UAE Authority Begins License Applications for VASPs to Ensure User Protection

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Key takeaways:

  • The UAE’s financial body announced that it would start considering license requests from businesses that offer services related to virtual assets.
  • According to the SCA, all VASPs doing business in the UAE are required to apply for a license.

United Arab Emirates (UAE) government financial regulatory authority has stated that it would begin accepting license applications from businesses wishing to offer virtual asset services domestically. 

All virtual asset service providers (VASPs) operating in the country, with the exception of those licensed in the nation’s financial free zones, are required to file an application and obtain a license from the regulator, according to a news release from the Securities and Commodities Authority (SCA). SCA mentioned:

“All VASP companies in the country must submit an application and obtain a license from the regulatory body, and companies licensed in the free zone under the jurisdiction of the World Trade Center Office do not need to apply separately.”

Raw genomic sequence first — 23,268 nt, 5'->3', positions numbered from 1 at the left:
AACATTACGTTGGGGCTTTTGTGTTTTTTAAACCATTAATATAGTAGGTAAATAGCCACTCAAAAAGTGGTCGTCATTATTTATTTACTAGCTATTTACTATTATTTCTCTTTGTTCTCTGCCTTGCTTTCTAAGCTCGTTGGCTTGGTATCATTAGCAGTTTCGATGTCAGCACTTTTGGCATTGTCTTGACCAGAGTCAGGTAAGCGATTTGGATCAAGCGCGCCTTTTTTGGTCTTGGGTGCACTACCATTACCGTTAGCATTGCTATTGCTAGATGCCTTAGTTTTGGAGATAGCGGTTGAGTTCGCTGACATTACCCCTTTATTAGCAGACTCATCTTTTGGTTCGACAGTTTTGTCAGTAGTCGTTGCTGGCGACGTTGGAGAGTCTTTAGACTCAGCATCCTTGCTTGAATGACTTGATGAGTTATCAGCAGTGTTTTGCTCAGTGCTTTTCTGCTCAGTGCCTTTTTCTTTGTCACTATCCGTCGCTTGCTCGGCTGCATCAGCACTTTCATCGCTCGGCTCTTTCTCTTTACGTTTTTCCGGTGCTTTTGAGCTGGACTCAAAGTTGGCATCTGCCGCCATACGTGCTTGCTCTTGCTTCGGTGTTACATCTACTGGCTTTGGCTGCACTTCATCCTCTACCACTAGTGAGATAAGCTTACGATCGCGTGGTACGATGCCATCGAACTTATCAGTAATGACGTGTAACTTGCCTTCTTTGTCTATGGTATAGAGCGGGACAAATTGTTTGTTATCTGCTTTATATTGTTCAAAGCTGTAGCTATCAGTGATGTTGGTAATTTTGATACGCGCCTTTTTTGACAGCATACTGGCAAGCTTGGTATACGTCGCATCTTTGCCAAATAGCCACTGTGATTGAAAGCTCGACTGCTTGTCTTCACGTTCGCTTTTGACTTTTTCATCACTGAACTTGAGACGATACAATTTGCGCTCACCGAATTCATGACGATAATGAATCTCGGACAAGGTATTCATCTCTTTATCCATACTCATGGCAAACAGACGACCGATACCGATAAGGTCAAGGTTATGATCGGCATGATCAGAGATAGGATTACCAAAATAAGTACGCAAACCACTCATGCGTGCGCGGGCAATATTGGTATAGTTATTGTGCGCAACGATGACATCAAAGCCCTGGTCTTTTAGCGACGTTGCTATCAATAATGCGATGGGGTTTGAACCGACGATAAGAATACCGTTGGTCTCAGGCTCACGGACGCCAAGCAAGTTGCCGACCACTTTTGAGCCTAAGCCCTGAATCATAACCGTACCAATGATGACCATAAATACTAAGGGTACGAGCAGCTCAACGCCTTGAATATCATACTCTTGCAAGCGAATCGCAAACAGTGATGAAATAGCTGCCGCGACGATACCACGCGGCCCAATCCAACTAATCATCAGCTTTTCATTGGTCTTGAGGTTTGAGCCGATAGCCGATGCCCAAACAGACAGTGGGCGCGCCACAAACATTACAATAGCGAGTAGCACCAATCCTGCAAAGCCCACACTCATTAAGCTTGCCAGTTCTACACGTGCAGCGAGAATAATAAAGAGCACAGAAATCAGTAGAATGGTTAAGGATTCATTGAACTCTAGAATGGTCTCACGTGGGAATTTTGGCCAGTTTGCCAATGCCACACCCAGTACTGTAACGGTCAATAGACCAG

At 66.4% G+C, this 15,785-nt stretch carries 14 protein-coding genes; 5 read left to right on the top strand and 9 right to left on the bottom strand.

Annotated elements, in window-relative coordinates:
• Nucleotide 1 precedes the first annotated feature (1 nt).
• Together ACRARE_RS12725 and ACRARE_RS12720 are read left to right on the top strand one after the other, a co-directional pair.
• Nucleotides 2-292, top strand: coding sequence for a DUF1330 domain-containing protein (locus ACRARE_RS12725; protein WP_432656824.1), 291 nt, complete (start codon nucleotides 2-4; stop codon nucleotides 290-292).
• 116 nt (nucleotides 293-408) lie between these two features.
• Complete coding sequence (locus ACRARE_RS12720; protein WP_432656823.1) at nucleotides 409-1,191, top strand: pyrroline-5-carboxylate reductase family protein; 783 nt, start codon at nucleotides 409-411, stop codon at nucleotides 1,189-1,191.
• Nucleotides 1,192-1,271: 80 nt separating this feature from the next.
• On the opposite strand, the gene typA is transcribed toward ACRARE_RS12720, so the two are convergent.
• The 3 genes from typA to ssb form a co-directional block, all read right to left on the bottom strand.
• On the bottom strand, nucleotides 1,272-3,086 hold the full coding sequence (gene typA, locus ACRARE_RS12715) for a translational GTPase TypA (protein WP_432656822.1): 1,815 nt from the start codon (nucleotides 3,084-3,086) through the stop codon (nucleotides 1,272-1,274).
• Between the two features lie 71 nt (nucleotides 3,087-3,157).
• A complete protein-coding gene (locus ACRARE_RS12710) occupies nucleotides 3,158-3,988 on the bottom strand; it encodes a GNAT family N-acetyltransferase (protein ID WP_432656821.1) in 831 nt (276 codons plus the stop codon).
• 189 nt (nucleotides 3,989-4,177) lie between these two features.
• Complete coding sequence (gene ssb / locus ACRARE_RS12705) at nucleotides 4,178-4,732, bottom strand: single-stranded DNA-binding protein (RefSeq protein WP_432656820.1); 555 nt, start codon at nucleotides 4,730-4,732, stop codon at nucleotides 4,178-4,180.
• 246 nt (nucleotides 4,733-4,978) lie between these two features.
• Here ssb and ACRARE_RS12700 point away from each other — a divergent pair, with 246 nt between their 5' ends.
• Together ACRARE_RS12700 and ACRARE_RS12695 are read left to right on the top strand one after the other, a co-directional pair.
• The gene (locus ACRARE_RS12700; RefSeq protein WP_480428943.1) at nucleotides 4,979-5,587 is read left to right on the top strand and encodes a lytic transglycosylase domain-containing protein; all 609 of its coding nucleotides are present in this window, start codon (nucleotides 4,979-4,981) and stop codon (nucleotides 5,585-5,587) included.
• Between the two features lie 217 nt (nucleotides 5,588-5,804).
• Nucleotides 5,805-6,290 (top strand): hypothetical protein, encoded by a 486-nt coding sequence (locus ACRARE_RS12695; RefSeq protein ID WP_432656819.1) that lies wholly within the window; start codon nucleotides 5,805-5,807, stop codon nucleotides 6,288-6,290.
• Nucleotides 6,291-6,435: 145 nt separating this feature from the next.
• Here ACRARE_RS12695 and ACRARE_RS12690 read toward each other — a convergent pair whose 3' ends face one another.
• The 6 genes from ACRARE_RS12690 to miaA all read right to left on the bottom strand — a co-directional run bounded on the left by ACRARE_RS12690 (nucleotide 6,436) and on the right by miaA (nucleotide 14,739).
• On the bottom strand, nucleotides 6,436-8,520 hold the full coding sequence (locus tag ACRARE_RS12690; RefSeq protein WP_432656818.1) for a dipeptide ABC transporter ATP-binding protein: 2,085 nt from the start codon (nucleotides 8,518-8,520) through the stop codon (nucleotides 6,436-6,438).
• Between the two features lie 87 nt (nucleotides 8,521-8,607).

The virtual asset services authority (VARA), the Emirate of Dubai’s financial regulator, will continue to be the authority that digital asset businesses operating within the Emirate of Dubai must abide by. These businesses also need to apply for and receive a license from VARA.

On December 11, 2022, the UAE Cabinet approved Resolution 111 of 2022, which regulates virtual assets. The resolution’s goal is to provide a favorable environment for international institutions and businesses that are active in the virtual assets market in terms of investment, economics, and finance.

The SCA publicly announced on February 1 that it is taking on the tasks of policing and directing the virtual assets sector in accordance with the cabinet resolution. The resolution, according to the SCA, aims to guarantee the protection of investors’ money in virtual assets against unlawful practices.

The SCA went on to say that the regulation applies to any transactions using virtual assets for investment purposes, including those that take place in the nation’s non-financial free zones. The regulator did, however, set some restrictions. They clarified:

“Its provisions do not apply to virtual assets that are used for payment purposes, as they are subject to the jurisdiction of the Central Bank.”

The Central Bank of the United Arab Emirates recently presented its “The Digital Dirham” strategy, which uses CBDC. The CBUAE has joined together with G42 Cloud and R3 to supply the infrastructure and technology required for its digital currency effort. The Financial Infrastructure Transformation [FIT] concept was unveiled by the bank. The project intends to accelerate the rate of digital transformation in the financial services sector.

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